- - - - - - - - - -
ranking = 0.33333333333333
keywords = operative
(Clic here for more details about this article)

18/61. Kimura's disease: an unusual cause of cervical tumor.

    Kimura's disease (KD) is an angiolymphoid proliferative disease of soft tissue with peripheral blood eosinophilia and elevated serum immunoglobulin (Ig) E. The treatment options range from conservative observation for the asymptomatic patient to surgical excision, steroid therapy and radiotherapy for symptomatic patients. Surgical excision is the most common diagnostic measure and is the treatment of choice. A case of KD in a 13-year-old Malay girl is presented. Clinically there was painless right jugular digastric mass measuring 3cm by 3cm. Her blood investigation showed pronounced eosinophilia. She underwent excision biopsy uneventfully. The biopsy from the swelling showed reactive follicular hyperplasic with prominent eosinophilia. There was no evidence of malignant change. Postoperatively after 3 years follow up, she was asymptomatic and no signs of tumor recurrence.
- - - - - - - - - -
ranking = 0.33333333333333
keywords = operative
(Clic here for more details about this article)

19/61. Cotyledonoid dissecting leiomyoma of the uterus: a case report of a benign uterine tumor with sarcomalike gross appearance and review of literature.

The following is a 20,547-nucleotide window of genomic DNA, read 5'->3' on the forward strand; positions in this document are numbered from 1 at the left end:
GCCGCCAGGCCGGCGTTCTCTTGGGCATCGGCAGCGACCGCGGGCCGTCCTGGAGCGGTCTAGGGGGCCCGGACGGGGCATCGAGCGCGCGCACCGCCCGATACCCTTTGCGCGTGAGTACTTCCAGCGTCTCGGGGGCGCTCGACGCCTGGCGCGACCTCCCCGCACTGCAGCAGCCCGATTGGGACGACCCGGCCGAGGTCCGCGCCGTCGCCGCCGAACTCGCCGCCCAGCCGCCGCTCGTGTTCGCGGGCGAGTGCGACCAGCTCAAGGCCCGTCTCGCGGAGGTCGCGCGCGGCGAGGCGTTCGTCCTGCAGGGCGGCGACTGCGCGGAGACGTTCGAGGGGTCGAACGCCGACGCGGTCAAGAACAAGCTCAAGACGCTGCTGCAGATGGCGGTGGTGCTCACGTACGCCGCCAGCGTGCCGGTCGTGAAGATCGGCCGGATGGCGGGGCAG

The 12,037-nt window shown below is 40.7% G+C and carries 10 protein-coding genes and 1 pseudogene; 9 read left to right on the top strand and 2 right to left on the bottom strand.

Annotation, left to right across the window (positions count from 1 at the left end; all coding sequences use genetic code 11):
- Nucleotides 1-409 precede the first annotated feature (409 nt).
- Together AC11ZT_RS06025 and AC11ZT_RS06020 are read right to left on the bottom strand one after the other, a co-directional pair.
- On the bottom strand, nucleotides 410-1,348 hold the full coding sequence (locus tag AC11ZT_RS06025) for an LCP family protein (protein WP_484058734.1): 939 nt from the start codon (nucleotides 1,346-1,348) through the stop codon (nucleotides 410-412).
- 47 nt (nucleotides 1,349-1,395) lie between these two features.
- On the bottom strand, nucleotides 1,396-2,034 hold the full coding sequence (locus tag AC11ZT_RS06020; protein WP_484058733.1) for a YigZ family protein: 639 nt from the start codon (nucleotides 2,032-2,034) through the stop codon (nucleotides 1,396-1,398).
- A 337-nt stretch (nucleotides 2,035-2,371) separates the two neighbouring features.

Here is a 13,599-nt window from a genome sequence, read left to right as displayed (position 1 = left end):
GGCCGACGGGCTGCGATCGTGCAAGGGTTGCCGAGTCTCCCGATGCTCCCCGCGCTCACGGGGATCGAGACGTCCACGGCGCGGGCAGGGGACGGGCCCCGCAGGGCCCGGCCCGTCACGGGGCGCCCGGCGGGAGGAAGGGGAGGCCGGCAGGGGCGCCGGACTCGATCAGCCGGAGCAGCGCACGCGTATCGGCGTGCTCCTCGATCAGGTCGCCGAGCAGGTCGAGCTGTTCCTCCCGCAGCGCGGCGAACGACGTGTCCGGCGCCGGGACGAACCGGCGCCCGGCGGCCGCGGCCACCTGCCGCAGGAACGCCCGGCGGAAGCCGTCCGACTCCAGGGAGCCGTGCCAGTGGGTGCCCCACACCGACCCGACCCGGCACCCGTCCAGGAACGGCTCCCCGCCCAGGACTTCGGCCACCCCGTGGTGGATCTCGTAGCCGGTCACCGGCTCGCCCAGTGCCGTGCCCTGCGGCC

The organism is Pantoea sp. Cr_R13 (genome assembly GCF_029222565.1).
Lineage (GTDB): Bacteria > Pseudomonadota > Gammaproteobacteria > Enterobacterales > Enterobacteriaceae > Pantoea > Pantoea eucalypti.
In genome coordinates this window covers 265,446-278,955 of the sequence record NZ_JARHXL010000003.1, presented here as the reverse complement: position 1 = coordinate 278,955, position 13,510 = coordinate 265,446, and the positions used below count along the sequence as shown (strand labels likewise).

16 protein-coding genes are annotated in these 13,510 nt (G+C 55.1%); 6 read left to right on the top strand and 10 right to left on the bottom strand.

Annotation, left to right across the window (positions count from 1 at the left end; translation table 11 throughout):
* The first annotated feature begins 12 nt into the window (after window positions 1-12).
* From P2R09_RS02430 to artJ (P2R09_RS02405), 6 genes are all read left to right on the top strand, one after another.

Cotyledonoid dissecting leiomyoma (Sternberg tumor) is a very rare variant of uterine smooth muscle tumor with an unusual and alarming gross appearance. Including our case, approximately 20 cases were reported in the literature. A 27-year-old woman presented with pelvic mass. A 41-cm fungating rubbery mass with placenta-like appearance adhering to the posterior uterine surface and extending to the left broad ligament and pelvic cavity was observed. An intraoperative frozen section was requested, and a diagnosis of a benign smooth muscle tumor was given. Total abdominal hysterectomy and bilateral salpingo-oophorectomy were performed with removal of the pelvic tumor extension. Thorough tumor sampling was performed and showed nodules of interlacing bundles of bland-looking smooth muscle cells, separated by expanded, edematous, and highly vascularized stroma. No atypia, mitotic activity, or coagulative necrosis was seen. Immunohistochemical studies confirmed the smooth muscle nature of the tumor. Cotyledonoid leiomyoma has a distinctive gross appearance which usually raises the suspicion of sarcoma. Intraoperative frozen section is a mandatory and helpful procedure to avoid overtreatment of such cases.